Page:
Silicon Valley is turning red. … the longstanding preference of tech donors for the Democratic party is gradually but steadily reversing, with political action committees associated with large technology companies donating to Republican candidates at a higher rate this election season than they did in 2010. That year, 55 percent of relevant donations went to Democratic candidates; this year, 52 percent went to Republicans. The Democratic party has failed to give Silicon Valley what it wants — in particular, patent reform and a liberalized immigration regime for skilled workers — and Silicon Valley is increasingly returning the favor. …
Silicon Valley as a culture is growing up, transcending its self-image as a refuge for quirky nerds, and coming to terms with what it has long been clear it has become: the home of some of the world’s biggest and most aggressive corporations. Getting your hands dirty with politics is just part of playing the game.
Corporations tend to side with Republicans for bottom-line reasons related to taxes and regulation. There is no reason this shouldn’t happen with giant tech companies, too, so long as Republicans soft-pedal social conservatism, which is anathema in Silicon Valley and other tech communities.
Asian-Americans may be emerging as swing bloc
The other good news for the GOP has to do with the possible emergence of Asian-Americans as a swing vote that decides whom to back on judgments about competence and performance, not on an emotional or ideological preference for the party that is perceived as more inclusive and welcoming to nonwhites. The massive national exit poll funded by a media consortium said 49 percent of Asian voters backed the GOP on Tuesday, up from 26 percent in 2012. That’s a huge shift, far greater than what was seen with other ethnic groups this election.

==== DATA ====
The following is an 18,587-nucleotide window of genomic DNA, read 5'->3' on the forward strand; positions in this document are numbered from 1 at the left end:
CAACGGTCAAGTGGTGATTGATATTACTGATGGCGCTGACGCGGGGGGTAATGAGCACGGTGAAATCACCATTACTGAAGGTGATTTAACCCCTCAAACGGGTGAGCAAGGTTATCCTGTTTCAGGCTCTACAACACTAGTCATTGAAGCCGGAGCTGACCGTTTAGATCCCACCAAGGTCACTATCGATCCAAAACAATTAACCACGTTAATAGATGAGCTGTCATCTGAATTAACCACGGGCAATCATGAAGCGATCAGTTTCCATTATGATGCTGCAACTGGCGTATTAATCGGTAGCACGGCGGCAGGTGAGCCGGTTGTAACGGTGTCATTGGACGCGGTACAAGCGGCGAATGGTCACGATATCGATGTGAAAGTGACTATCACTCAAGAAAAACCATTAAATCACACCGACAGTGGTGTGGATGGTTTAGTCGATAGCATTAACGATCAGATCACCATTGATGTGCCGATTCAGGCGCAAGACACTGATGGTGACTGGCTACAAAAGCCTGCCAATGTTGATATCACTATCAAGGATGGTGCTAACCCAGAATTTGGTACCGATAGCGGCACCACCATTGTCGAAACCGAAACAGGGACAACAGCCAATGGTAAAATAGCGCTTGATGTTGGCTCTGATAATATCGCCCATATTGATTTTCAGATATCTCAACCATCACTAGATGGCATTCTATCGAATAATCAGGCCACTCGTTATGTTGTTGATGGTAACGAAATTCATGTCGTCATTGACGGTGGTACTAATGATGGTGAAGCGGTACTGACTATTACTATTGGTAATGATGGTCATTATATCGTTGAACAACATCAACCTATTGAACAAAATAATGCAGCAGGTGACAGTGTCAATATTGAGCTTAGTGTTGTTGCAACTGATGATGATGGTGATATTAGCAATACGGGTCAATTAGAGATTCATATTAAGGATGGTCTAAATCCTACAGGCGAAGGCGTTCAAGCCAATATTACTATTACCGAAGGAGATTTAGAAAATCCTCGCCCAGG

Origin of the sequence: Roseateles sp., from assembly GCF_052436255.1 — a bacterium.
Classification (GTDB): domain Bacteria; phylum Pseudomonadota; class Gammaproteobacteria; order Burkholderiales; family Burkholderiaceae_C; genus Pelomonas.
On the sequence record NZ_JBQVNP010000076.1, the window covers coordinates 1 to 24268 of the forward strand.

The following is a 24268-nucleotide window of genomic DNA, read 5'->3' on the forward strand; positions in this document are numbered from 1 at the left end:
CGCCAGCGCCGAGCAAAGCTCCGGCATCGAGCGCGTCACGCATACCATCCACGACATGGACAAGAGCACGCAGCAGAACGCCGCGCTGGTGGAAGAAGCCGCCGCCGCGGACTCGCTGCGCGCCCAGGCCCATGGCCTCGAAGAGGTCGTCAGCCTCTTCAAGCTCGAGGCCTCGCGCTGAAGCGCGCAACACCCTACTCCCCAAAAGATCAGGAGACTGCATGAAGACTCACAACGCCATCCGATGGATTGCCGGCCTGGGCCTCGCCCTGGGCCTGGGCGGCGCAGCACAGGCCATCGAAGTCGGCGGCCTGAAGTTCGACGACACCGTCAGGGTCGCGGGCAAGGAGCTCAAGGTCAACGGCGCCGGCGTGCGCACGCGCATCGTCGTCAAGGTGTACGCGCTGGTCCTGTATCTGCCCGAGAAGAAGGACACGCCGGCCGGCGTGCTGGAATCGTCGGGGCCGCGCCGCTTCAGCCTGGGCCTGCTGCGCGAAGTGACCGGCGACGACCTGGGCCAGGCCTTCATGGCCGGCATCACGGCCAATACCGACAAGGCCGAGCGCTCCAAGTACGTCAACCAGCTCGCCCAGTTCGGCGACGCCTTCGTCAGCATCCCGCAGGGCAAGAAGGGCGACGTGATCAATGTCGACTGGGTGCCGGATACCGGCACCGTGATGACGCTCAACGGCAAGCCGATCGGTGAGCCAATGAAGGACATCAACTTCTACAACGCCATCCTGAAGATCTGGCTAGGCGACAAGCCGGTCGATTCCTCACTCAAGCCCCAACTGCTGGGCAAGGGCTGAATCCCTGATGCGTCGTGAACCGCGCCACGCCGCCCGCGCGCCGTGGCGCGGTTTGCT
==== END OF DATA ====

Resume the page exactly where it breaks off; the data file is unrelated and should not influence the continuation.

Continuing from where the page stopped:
The man behind Daily Kos depicted this as reflecting anger over President Obama’s inaction on immigration. But that’s not reflected in a 285-page Pew Research Center report on Asian-Americans issued in 2013. It doesn’t show immigration reform as the priority it appears to be in most polls of Latinos. It does show a majority of Asian voters support big government and social tolerance. But it also shows an emphasis on marriage and individual initiative, and a readiness to ascribe personal success or failure to individuals, not society.
This suggests that Asian-Americans won’t be lock-step Democrats. That 2013 analysis is validated by 2014’s election results.